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We conduct human vision research  to understand visual performance,  to develop computational models to simulate biological visual image processing, and to establish image quality evaluation methods based on human visual perception.

Specific research projects are launched based on our interests and the needs for potential industry applications.

Currently, we are developing a general-purpose computational algorithm to simulate visual detection performance in order to  estimate the target visibility and the perceived brightness of visual patterns seeing by an average observer in diverse viewing conditions.  In the model development, we included well-known visual properties, also a concept of  implicit masking.  You can find the basic framework for this model at this link.  For more related works, please check Jian Yang's publication list.


(1) August, 2006:  A paper entitled "Simulating visual pattern detection and brightness perception based on implicit masking" has been accepted  for a publication in EURASIP Journal on Applied Signal Processing. (PDF file)
(2) October 2006: A poster, entitled "Modeling Modelfest Data and Luminance Dependent CSFs Based on Implicit Masking" was presented at OSA Fall Vision Meeting, Rochester, NY. (PDF file)


(1) Simulating Human Visual Performance with Eye Diseases (looking for sponsors or collaborators)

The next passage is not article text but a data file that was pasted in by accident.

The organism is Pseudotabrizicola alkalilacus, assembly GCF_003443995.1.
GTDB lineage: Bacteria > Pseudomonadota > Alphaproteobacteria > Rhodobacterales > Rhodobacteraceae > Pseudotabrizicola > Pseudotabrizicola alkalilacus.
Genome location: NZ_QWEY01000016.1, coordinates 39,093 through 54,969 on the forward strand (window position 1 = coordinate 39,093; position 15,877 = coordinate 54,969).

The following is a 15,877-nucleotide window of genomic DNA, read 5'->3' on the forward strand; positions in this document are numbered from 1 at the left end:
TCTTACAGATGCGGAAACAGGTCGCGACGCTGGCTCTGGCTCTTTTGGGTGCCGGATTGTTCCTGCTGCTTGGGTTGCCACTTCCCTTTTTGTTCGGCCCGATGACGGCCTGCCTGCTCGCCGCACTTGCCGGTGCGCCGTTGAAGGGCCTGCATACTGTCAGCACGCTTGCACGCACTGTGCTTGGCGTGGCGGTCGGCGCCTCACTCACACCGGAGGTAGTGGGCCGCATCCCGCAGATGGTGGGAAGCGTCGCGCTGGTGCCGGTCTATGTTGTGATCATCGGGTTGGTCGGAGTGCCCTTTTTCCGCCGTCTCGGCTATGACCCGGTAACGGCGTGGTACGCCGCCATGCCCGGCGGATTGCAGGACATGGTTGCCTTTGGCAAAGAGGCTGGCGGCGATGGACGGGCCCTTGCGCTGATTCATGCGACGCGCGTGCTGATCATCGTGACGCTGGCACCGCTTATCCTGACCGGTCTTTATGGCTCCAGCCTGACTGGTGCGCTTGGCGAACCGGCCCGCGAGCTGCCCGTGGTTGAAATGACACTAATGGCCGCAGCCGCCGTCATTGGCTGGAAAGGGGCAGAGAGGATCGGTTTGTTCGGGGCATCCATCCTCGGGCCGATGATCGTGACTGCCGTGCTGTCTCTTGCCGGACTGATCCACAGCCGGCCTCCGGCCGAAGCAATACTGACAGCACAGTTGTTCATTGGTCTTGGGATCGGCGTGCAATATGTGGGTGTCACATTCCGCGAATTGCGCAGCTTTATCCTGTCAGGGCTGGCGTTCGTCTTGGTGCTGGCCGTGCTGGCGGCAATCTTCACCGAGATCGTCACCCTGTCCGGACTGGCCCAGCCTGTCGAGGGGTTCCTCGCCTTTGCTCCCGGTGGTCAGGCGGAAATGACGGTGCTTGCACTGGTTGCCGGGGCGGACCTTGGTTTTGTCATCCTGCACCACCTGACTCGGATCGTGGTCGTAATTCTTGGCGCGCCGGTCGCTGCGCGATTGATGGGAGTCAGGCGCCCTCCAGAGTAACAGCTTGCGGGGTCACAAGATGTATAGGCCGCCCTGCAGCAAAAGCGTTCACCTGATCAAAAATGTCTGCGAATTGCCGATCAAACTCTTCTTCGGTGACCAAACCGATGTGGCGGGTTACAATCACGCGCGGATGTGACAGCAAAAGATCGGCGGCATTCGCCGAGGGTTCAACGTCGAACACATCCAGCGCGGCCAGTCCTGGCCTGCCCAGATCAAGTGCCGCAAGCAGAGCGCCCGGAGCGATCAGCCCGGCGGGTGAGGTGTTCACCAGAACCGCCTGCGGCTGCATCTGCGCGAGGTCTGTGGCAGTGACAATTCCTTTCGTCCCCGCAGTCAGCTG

Abstract: The proposed research is to develop computational tools to model and simulate human visual performance in order to evaluate the efficiency of different psychophysical tests in screening eye diseases. Deterioration in visual functions can signify eye diseases, such as glaucoma, retinopathy, age-related macular degeneration, cataract, etc. Psychophysical tests, such as visual field tests, have been widely used in clinics for screening and monitoring glaucoma patients. In this area, investigators are striving to design better tests that could pick up the weak signs of early stage eye disease development. Usually, the effectiveness of a new test requires experimental tests with a large sample of patients and normal observers. Such an approach is costly and time consuming. The tools to be developed in the proposed research are to reduce the need to use human observers, by using a computational model observer and simulated disease models. The model will be used to optimize new tests to be evaluated by use in the clinical trials, thereby saving the time now spent evaluating suboptimal tests. In case that a low cost, efficient, and easy to use perimetry test is available, we can expect that a large population screening service for glaucoma will be feasible and cost effective. Phase I of the project aims at developing a normal achromatic foveal model observer that is general enough to work under a variety of test conditions. This model observer will include functional components that can vary with eye diseases. If phase I is successful, the phase II goal is to extend the model observer to estimate visual detection performance in peripheral vision, temporal and chromatic visual image processing, and to simulate one eye disease model: glaucomatous ganglion cell loss. A method will be developed to capture the variability of visual performance in order to assess the sensitivity of a test with a fixed number of trials, and experiments will conducted to validate the model estimated visual performance with real patients.